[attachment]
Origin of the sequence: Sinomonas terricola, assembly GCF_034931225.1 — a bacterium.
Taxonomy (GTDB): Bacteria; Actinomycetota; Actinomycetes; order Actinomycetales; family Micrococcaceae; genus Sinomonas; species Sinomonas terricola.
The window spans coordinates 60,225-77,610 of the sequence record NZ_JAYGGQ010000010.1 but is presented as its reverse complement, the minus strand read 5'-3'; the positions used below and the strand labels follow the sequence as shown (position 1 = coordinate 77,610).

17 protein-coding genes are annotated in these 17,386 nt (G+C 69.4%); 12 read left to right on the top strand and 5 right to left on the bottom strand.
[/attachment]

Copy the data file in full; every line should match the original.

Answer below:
Origin of the sequence: Sinomonas terricola, assembly GCF_034931225.1 — a bacterium.
Taxonomy (GTDB): Bacteria; Actinomycetota; Actinomycetes; order Actinomycetales; family Micrococcaceae; genus Sinomonas; species Sinomonas terricola.
The window spans coordinates 60,225-77,610 of the sequence record NZ_JAYGGQ010000010.1 but is presented as its reverse complement, the minus strand read 5'-3'; the positions used below and the strand labels follow the sequence as shown (position 1 = coordinate 77,610).

17 protein-coding genes are annotated in these 17,386 nt (G+C 69.4%); 12 read left to right on the top strand and 5 right to left on the bottom strand.